I always kept people waiting. “Who cares if I’m three minutes late,” I would say, defensive, and secretly ashamed of the stubborn pattern picked up from a single mother who was late even when she tried to be early. In ninth grade, my best friend’s brother would pick me up for school each day. Every morning he drove up to the condominium where I lived with my mom and brother, always the same time: 7:05 sharp. He’d shift his clean white Ford Taurus into park, brusque beeps announcing their arrival, and begin the wait. I’d run to the door, feel a familiar lump growing in my throat, auburn curls still wet, droplets dampening the back of my cheap Contempo Casuals shirt. “Two minutes,” I’d mouth optimistically through the screen, fingers raised in a V, dark polish eroded from constant chewing. Forced smile, hoping he wouldn’t be mad, knowing he was cursing at his sister in the passenger seat about me as he nodded his head in understanding, certain I’d make him late for school again. At school, I would tiptoe to the front of the classroom, skin ablaze, drop the late pass onto the teacher’s desk, crumpled and wet.
Once you build a reputation, you’ll always be the late one. Plans will be made, reservations will be scheduled, all with a buffer to account for your selfishness. Even when you really did leave the apartment thirty minutes early but your Uber driver goes the wrong way, or there’s traffic on the West Side Highway. So you text, and they might believe you, but they’re not surprised. Typical. Even when you become a mother and you show up to swim classes and baby gyms fifteen minutes early. When you nag your husband to hurry up because you’re going to gnaw at your nail beds, make your deodorant work overtime, shake your foot so hard your whole body vibrates if you are even a minute late. Leaving a minute early is still cutting it too close. “When did you get like this?” he’ll ask because it worked better for him when you both thought three minutes wouldn’t hurt anyone. He’ll flash a playful half smile, rub your shoulder gently, try to assure the new punctual you. You’ll smile back with a slow, growling sigh when he says, “No one cares if we’re three minutes late.”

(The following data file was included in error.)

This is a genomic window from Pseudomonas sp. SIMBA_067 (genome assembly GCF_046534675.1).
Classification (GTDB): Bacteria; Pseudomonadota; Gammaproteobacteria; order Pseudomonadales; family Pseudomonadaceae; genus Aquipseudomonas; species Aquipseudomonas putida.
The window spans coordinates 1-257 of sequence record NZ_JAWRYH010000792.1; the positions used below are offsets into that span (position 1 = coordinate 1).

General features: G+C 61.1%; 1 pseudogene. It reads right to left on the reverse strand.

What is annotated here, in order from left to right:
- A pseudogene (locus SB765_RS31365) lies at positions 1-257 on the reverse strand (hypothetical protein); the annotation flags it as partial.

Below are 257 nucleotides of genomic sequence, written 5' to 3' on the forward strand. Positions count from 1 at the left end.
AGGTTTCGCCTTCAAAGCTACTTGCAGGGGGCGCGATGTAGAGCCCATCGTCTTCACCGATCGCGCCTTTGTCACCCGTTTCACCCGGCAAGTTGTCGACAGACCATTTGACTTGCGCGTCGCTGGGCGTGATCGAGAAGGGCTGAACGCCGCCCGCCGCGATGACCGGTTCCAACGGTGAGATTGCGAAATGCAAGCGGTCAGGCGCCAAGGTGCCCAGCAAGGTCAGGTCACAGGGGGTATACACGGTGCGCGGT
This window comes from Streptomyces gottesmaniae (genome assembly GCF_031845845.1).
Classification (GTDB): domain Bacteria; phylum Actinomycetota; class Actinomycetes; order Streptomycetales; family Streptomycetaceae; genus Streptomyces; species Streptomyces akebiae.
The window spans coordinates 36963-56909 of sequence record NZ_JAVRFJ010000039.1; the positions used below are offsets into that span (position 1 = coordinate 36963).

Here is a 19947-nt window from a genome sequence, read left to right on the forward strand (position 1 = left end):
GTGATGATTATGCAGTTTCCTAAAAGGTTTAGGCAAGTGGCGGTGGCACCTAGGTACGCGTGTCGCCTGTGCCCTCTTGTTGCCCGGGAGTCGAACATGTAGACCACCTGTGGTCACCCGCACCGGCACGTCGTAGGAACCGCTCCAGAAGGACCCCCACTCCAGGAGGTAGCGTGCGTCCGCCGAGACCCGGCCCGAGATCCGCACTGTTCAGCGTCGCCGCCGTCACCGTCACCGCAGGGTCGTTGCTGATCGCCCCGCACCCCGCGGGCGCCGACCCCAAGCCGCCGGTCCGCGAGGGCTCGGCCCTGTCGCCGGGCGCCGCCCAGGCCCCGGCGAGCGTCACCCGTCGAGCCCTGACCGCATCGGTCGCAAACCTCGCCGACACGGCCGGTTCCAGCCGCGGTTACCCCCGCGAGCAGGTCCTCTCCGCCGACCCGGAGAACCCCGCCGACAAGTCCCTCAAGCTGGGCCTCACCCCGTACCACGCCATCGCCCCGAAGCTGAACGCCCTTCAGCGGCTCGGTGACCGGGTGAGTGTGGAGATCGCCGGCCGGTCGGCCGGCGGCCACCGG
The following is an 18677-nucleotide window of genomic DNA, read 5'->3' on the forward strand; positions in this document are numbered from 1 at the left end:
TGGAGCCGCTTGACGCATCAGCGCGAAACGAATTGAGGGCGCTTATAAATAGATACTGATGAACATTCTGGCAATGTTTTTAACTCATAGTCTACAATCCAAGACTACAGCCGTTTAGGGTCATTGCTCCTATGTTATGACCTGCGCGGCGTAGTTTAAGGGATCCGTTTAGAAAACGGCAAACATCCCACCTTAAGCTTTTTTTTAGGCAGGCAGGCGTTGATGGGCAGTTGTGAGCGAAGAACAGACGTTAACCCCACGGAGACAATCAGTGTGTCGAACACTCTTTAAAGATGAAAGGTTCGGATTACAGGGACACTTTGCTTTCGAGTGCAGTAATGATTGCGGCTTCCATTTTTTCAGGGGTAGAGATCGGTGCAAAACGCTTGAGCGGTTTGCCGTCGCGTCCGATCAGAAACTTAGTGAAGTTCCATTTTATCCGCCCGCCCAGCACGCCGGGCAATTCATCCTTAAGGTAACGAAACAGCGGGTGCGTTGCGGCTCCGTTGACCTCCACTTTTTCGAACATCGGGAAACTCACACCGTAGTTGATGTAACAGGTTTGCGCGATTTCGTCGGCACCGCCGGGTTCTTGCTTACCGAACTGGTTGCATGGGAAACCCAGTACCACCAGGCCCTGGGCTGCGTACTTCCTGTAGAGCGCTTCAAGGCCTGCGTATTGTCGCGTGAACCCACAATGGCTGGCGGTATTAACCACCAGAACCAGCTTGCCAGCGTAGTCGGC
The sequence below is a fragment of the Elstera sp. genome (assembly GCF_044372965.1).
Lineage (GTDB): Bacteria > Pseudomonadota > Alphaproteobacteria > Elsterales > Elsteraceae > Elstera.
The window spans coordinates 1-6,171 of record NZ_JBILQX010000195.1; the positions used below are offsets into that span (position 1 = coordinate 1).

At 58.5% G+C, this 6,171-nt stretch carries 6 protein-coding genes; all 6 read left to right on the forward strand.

For three full minutes after my son is born, time’s knowing middle finger cuts through the air. Payback. “Don’t worry, he’s breathing,” says one of four nurses, each in different colored scrubs. Lime green, salmon pink, sky blue, and slate gray. I steady my focus on my baby boy’s slender fingers, pale pink body still covered in white vernix, matted brown tresses. Jaw agape, all the blood vessels in my face broken from pushing for over an hour and a half. Salmon has one hand on the back of his tiny head, the other on his pink bottom, juddering vigorously like she’s been working behind the bar for an extra shift, it’s last call and the customers won’t stop ordering cocktails. Don’t worry. We just need him to cry. Did I drink too much coffee? Is it the Zoloft? Did I not sleep enough? I knew I should’ve exercised. One eye on the clock, the other on my son. The room spins and I feel like I am falling, fast. Someone told me when you get too drunk, lay down, put one leg on the ground and the spinning will stop. I can’t reach the floor but still, I throw my sweaty, unshaven leg over the side of the bed. It lands softly. The spinning stops. Lime green hands him to me. My baby and I both cry. I whisper in his perfect little ear, “You kept me waiting.”
Stacy N. Ross is a writer and teacher living in northern California with her husband and young son. Originally from New York, she has also lived in Arizona, Italy and South Korea. Her work has appeared in Pidgeonholes and Anti-Heroin Chic. You can find her online at stacynross.com, or tweet her @sn_rossitto.